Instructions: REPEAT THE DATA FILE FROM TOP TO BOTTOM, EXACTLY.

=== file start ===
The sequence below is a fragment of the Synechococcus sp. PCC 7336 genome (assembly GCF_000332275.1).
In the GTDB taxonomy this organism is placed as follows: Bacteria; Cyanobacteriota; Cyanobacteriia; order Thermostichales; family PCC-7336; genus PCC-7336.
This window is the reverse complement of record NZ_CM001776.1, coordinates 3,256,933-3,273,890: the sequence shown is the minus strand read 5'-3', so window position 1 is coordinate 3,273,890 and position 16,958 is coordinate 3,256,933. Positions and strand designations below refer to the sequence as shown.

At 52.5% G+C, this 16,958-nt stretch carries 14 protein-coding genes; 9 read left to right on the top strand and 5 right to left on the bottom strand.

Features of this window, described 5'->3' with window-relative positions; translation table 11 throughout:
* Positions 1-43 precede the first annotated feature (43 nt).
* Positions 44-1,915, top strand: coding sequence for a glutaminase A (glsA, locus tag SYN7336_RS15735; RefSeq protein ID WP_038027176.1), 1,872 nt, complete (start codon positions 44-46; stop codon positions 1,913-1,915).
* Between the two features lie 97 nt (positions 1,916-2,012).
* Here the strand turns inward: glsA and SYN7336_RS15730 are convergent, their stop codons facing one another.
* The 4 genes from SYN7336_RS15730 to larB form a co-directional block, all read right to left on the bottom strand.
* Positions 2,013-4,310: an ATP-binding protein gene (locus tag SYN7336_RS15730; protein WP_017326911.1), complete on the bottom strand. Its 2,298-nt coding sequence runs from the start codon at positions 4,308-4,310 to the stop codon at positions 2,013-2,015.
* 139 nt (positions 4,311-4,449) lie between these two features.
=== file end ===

The sequence below is a fragment of the Synechococcus sp. PCC 7336 genome (assembly GCF_000332275.1).
In the GTDB taxonomy this organism is placed as follows: Bacteria; Cyanobacteriota; Cyanobacteriia; order Thermostichales; family PCC-7336; genus PCC-7336.
This window is the reverse complement of record NZ_CM001776.1, coordinates 3,256,933-3,273,890: the sequence shown is the minus strand read 5'-3', so window position 1 is coordinate 3,273,890 and position 16,958 is coordinate 3,256,933. Positions and strand designations below refer to the sequence as shown.

At 52.5% G+C, this 16,958-nt stretch carries 14 protein-coding genes; 9 read left to right on the top strand and 5 right to left on the bottom strand.

Features of this window, described 5'->3' with window-relative positions; translation table 11 throughout:
* Positions 1-43 precede the first annotated feature (43 nt).
* Positions 44-1,915, top strand: coding sequence for a glutaminase A (glsA, locus tag SYN7336_RS15735; RefSeq protein ID WP_038027176.1), 1,872 nt, complete (start codon positions 44-46; stop codon positions 1,913-1,915).
* Between the two features lie 97 nt (positions 1,916-2,012).
* Here the strand turns inward: glsA and SYN7336_RS15730 are convergent, their stop codons facing one another.
* The 4 genes from SYN7336_RS15730 to larB form a co-directional block, all read right to left on the bottom strand.
* Positions 2,013-4,310: an ATP-binding protein gene (locus tag SYN7336_RS15730; protein WP_017326911.1), complete on the bottom strand. Its 2,298-nt coding sequence runs from the start codon at positions 4,308-4,310 to the stop codon at positions 2,013-2,015.
* 139 nt (positions 4,311-4,449) lie between these two features.